After the astronaut dons the spacesuit, air is replaced by 100% oxygen in a process called a "nitrogen purge". In order to reduce the risk of decompression sickness, the astronaut must spend several hours "pre-breathing" at an intermediate nitrogen partial pressure, in order to let their body tissues outgas nitrogen slowly enough that bubbles are not formed. When the astronaut returns to the "shirt sleeve" environment of the spacecraft after an EVA, pressure is restored to whatever the operating pressure of that spacecraft may be, generally normal atmospheric pressure. Decompression illness in spaceflight consists of decompression sickness (DCS) and other injuries due to uncompensated changes in pressure, or barotrauma.
Decompression sickness is the injury to the tissues of the body resulting from the presence of nitrogen bubbles in the tissues and blood. This occurs due to a rapid reduction in ambient pressure causing the dissolved nitrogen to come out of solution as gas bubbles within the body. In space the risk of DCS is significantly reduced by using a technique to wash out the nitrogen in the body's tissues. This is achieved by breathing 100% oxygen for a specified period of time before donning the spacesuit, and is continued after a nitrogen purge. DCS may result from inadequate or interrupted pre-oxygenation time, or other factors including the astronaut's level of hydration, physical conditioning, prior injuries and age. Other risks of DCS include inadequate nitrogen purge in the EMU, a strenuous or excessively prolonged EVA, or a loss of suit pressure. Non-EVA crewmembers may also be at risk for DCS if there is a loss of spacecraft cabin pressure.
Symptoms of DCS in space may include chest pain, shortness of breath, cough or pain with a deep breath, unusual fatigue, lightheadedness, dizziness, headache, unexplained musculoskeletal pain, tingling or numbness, extremities weakness, or visual abnormalities.
Primary treatment principles consist of in-suit repressurization to re-dissolve nitrogen bubbles, 100% oxygen to re-oxygenate tissues, and hydration to improve the circulation to injured tissues.
Barotrauma is the injury to the tissues of air filled spaces in the body as a result of differences in pressure between the body spaces and the ambient atmospheric pressure. Air filled spaces include the middle ears, paranasal sinuses, lungs and gastrointestinal tract. One would be predisposed by a pre-existing upper respiratory infection, nasal allergies, recurrent changing pressures, dehydration, or a poor equalizing technique.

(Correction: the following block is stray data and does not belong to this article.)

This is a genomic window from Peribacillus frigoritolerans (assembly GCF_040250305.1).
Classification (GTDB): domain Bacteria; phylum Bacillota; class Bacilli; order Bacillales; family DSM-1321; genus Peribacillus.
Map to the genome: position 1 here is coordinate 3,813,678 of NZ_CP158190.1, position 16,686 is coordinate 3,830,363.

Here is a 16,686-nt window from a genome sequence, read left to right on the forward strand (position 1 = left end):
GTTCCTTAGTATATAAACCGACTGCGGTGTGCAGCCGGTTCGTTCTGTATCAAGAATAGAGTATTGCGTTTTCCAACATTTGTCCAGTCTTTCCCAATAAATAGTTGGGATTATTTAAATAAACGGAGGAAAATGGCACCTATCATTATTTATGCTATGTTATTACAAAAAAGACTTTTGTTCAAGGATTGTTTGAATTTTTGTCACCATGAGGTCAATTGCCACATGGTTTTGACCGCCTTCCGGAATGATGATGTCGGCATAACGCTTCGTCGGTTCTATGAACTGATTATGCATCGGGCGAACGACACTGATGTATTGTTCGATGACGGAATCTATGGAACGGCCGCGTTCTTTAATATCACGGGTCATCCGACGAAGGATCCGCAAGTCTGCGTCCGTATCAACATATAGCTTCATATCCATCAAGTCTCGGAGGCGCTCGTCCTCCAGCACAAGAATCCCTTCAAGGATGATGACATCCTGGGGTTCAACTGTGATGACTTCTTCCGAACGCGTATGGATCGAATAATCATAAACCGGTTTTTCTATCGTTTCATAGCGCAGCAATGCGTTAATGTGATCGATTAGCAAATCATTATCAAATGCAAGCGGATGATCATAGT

Positive pressure in the air filled spaces results from reduced barometric pressure during the depressurization phase of an EVA. It can cause abdominal distension, ear or sinus pain, decreased hearing, and dental or jaw pain. Abdominal distension can be treated with extending the abdomen, gentle massage and encourage passing flatus. Ear and sinus pressure can be relieved with passive release of positive pressure. Pretreatment for susceptible individuals can include oral and nasal decongestants, or oral and nasal steroids.
Negative pressure in air fill spaces results from increased barometric pressure during repressurization after an EVA or following a planned restoration of a reduced cabin pressure. Common symptoms include ear or sinus pain, decreased hearing, and tooth or jaw pain.
Treatment may include active positive pressure equalization of ears and sinuses, oral and nasal decongestants, or oral and nasal steroids, and appropriate pain medication if needed.
Astronauts in space have weakened immune systems, which means that in addition to increased vulnerability to new exposures, viruses already present in the body—which would normally be suppressed—become active. In space, T-cells do not reproduce properly, and the cells that do exist are less able to fight off infection. NASA research is measuring the change in the immune systems of its astronauts as well as performing experiments with T-cells in space.
On April 29, 2013, scientists in Rensselaer Polytechnic Institute, funded by NASA, reported that, during spaceflight on the International Space Station, microbes seem to adapt to the space environment in ways "not observed on Earth" and in ways that "can lead to increases in growth and virulence".
In March 2019, NASA reported that latent viruses in humans may be activated during space missions, adding possibly more risk to astronauts in future deep-space missions.